Christmas Kitchen 2010

Have you ever tried to induce a panic attack?

Try assembling a KidKraft kitchen with 8 THOUSAND tiny screws.

We wanted to give Emmy just ONE Christmas gift this year, knowing the grandmas and grandpas were all too ready to bring the rain. And because we're grinchy tiger parents who don't believe in gifts, we only believe in perfect SAT scores and flash card training our baby while she's on the potty with nowhere to HIDE!

Zero waste followers-avert your eyes. The kitchen came in a box containing a ridiculous amount of styrofoam packaging.

Styrofoam wrapped pieces wrapped in styrofoam coated with styrofoam lined with styrofoam wedged in styrofoam.

The instruction manual--37 pages long. With diagrams that only make sense to diagram makers. 

And the one page disclaimer sheet with the 800 number to KidKraft imploring you to "Please, let us help" four times in bold letters.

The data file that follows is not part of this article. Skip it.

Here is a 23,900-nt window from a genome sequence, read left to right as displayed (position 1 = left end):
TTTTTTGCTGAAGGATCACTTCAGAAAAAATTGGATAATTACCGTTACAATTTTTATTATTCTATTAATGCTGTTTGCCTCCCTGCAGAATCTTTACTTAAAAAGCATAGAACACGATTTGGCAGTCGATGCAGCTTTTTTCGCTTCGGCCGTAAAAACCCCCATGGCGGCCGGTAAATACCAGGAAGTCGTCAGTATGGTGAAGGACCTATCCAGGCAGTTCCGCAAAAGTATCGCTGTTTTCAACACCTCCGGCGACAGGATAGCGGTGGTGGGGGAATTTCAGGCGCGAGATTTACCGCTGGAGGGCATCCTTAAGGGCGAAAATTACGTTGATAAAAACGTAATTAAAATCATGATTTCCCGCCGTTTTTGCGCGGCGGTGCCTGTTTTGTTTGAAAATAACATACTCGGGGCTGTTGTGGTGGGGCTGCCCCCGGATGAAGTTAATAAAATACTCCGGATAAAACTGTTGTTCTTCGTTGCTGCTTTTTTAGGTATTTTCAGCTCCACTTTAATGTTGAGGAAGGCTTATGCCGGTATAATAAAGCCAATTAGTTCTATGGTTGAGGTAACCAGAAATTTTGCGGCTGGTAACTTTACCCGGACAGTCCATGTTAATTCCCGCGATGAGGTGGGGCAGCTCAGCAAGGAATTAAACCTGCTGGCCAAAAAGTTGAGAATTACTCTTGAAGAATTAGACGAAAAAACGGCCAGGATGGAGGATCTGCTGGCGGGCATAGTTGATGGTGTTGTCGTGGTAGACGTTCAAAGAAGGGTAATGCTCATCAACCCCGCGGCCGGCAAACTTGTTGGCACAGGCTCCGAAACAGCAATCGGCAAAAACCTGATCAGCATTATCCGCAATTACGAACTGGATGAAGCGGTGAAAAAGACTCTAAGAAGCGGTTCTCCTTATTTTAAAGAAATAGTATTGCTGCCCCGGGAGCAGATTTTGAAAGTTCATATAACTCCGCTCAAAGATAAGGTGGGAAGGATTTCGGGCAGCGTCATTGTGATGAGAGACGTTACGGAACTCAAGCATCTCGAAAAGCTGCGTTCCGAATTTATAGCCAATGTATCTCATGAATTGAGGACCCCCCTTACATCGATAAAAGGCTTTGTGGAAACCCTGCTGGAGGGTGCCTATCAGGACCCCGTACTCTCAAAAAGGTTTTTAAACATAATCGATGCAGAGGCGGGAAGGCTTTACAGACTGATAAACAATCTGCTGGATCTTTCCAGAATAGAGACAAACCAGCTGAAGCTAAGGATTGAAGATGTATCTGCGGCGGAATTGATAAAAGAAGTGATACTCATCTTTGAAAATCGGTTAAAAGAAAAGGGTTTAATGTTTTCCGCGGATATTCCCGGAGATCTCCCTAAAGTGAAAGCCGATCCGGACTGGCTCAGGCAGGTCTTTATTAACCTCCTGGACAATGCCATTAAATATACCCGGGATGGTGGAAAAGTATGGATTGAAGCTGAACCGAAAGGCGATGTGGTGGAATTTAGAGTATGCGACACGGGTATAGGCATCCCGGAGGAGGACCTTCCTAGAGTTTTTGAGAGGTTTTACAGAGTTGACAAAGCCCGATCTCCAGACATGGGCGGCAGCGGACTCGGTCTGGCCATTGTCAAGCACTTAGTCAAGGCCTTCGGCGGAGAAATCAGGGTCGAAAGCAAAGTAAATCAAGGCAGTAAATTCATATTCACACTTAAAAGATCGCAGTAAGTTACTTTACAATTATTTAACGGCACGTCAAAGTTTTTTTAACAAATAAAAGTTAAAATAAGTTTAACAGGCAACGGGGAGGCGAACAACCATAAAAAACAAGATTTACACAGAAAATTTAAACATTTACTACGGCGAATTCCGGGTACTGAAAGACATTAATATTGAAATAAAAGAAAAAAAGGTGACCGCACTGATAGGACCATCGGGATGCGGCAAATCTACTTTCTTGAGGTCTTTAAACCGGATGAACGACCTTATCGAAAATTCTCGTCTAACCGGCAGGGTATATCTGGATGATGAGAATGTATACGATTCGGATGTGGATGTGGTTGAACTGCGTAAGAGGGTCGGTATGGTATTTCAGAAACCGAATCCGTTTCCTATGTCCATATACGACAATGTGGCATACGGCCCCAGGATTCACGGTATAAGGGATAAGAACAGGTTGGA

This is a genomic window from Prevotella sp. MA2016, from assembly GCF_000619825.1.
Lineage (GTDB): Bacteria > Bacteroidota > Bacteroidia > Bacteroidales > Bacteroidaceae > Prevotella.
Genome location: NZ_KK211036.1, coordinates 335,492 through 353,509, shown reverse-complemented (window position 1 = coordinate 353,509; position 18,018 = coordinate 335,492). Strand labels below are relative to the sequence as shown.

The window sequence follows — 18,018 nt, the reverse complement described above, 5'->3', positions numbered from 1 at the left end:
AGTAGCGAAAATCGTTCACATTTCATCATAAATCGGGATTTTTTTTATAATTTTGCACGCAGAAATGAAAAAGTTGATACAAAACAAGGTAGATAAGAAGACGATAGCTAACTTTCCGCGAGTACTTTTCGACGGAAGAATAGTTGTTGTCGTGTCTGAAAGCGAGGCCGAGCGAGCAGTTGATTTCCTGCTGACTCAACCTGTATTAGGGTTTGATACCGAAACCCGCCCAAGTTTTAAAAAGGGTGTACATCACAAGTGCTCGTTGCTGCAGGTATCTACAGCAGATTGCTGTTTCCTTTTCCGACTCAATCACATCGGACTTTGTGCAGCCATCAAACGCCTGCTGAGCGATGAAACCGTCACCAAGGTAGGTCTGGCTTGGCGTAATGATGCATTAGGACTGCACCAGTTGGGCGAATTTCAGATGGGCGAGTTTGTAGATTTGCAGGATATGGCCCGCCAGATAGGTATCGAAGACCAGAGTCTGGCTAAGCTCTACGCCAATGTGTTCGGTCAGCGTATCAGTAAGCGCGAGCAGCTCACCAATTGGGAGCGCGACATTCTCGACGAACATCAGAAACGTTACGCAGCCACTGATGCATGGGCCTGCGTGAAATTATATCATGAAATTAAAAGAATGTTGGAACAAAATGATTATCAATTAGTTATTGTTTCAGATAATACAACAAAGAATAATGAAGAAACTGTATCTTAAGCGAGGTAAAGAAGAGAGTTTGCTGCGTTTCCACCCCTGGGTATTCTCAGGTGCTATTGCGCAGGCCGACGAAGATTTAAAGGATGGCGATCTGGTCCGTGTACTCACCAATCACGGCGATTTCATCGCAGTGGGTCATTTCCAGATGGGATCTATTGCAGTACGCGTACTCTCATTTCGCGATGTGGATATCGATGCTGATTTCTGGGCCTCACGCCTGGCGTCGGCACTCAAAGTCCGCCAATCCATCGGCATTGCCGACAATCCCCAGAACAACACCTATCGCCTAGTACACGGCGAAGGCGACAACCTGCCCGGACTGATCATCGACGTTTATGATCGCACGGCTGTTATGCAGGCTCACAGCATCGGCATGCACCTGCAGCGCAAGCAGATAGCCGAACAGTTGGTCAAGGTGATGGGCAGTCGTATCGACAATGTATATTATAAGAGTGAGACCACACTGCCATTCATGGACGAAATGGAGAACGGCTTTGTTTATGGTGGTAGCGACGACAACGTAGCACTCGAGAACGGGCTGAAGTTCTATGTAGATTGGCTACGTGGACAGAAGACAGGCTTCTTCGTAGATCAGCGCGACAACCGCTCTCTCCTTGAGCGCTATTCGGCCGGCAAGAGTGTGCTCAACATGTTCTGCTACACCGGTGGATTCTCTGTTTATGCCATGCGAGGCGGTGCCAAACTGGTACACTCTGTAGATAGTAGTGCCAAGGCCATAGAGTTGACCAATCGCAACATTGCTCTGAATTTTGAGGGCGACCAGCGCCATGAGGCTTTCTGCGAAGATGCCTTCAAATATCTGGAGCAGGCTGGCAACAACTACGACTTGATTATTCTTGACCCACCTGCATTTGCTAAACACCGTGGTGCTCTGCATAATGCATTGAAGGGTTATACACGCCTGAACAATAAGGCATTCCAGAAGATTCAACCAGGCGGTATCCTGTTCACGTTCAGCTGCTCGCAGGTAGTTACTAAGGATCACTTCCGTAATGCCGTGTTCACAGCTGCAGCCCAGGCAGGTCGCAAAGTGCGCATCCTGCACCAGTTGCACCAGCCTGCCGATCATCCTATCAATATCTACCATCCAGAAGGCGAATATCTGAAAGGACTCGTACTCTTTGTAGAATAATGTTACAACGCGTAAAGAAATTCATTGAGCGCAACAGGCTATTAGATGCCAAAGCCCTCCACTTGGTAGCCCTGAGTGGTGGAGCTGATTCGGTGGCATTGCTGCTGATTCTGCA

Very smart on the company's behalf to recognize that unless you're a mechanical engineer, at least 75 of those 8 THOUSAND screws are going to end up thrown across the room followed by a miniature refrigerator door because regular people are not equipped to assemble this kind of trickery.

But in the end, the kitchen came together beautifully. KidKraft corner unit from Costco. Perfect for pint sized chefs who like to cook wearing just a hooded robe and a pair of fluffy boots.

It would be unfair not to mention we actually had to refer to the "Please, let us help" page. Turns out, piece 15 was missing. Construction stopped down. We did a top-down, side to side search of the living room AKA Styro-pocalypse Now. 

They sent the piece to our house in two days, free shipping. 

Three weeks after putting it all together, Emmy's wandering around the house pushing her little Winnie the Pooh train with a caboose seat. We hear, "Oooh!"

She's lifted the caboose lid, and wouldn't you know? PIECE 15! At some point during the inception of Styro-pocalypse Now, our "assistant" picked up a critical supporting part of the infrastructure and hid it. 

"Please, let us help" indeed.